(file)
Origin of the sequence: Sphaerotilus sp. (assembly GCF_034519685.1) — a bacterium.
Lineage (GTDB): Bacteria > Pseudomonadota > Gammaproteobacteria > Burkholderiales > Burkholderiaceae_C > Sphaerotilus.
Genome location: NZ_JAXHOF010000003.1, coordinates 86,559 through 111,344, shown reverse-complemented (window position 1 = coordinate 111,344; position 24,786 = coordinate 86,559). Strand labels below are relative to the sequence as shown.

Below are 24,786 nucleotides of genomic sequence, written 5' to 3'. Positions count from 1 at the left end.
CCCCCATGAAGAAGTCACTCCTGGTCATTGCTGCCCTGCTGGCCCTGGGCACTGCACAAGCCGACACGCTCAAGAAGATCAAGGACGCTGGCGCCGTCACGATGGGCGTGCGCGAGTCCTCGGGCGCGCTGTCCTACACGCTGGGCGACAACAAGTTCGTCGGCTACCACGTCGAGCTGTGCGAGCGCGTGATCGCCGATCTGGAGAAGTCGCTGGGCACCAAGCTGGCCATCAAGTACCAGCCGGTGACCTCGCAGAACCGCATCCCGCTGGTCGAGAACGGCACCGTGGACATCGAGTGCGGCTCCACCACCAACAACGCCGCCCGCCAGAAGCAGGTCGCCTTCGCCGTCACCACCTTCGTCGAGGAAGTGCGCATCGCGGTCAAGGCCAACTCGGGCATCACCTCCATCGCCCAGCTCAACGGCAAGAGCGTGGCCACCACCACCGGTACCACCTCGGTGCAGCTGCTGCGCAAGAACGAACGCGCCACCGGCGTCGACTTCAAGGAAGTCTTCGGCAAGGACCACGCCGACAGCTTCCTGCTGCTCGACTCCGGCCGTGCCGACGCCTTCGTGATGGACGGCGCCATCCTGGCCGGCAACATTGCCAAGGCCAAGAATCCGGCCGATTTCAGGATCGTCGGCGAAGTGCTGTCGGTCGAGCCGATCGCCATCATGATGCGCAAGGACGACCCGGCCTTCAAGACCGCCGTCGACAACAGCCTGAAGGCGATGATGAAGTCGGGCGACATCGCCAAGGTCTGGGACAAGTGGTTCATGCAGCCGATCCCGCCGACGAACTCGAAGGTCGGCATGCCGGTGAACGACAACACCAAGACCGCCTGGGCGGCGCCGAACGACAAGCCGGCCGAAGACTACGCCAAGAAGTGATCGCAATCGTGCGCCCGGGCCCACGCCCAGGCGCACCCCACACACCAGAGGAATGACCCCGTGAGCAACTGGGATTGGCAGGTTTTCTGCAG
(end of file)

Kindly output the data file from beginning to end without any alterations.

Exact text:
Origin of the sequence: Sphaerotilus sp. (assembly GCF_034519685.1) — a bacterium.
Lineage (GTDB): Bacteria > Pseudomonadota > Gammaproteobacteria > Burkholderiales > Burkholderiaceae_C > Sphaerotilus.
Genome location: NZ_JAXHOF010000003.1, coordinates 86,559 through 111,344, shown reverse-complemented (window position 1 = coordinate 111,344; position 24,786 = coordinate 86,559). Strand labels below are relative to the sequence as shown.

Below are 24,786 nucleotides of genomic sequence, written 5' to 3'. Positions count from 1 at the left end.
CCCCCATGAAGAAGTCACTCCTGGTCATTGCTGCCCTGCTGGCCCTGGGCACTGCACAAGCCGACACGCTCAAGAAGATCAAGGACGCTGGCGCCGTCACGATGGGCGTGCGCGAGTCCTCGGGCGCGCTGTCCTACACGCTGGGCGACAACAAGTTCGTCGGCTACCACGTCGAGCTGTGCGAGCGCGTGATCGCCGATCTGGAGAAGTCGCTGGGCACCAAGCTGGCCATCAAGTACCAGCCGGTGACCTCGCAGAACCGCATCCCGCTGGTCGAGAACGGCACCGTGGACATCGAGTGCGGCTCCACCACCAACAACGCCGCCCGCCAGAAGCAGGTCGCCTTCGCCGTCACCACCTTCGTCGAGGAAGTGCGCATCGCGGTCAAGGCCAACTCGGGCATCACCTCCATCGCCCAGCTCAACGGCAAGAGCGTGGCCACCACCACCGGTACCACCTCGGTGCAGCTGCTGCGCAAGAACGAACGCGCCACCGGCGTCGACTTCAAGGAAGTCTTCGGCAAGGACCACGCCGACAGCTTCCTGCTGCTCGACTCCGGCCGTGCCGACGCCTTCGTGATGGACGGCGCCATCCTGGCCGGCAACATTGCCAAGGCCAAGAATCCGGCCGATTTCAGGATCGTCGGCGAAGTGCTGTCGGTCGAGCCGATCGCCATCATGATGCGCAAGGACGACCCGGCCTTCAAGACCGCCGTCGACAACAGCCTGAAGGCGATGATGAAGTCGGGCGACATCGCCAAGGTCTGGGACAAGTGGTTCATGCAGCCGATCCCGCCGACGAACTCGAAGGTCGGCATGCCGGTGAACGACAACACCAAGACCGCCTGGGCGGCGCCGAACGACAAGCCGGCCGAAGACTACGCCAAGAAGTGATCGCAATCGTGCGCCCGGGCCCACGCCCAGGCGCACCCCACACACCAGAGGAATGACCCCGTGAGCAACTGGGATTGGCAGGTTTTCTGCAG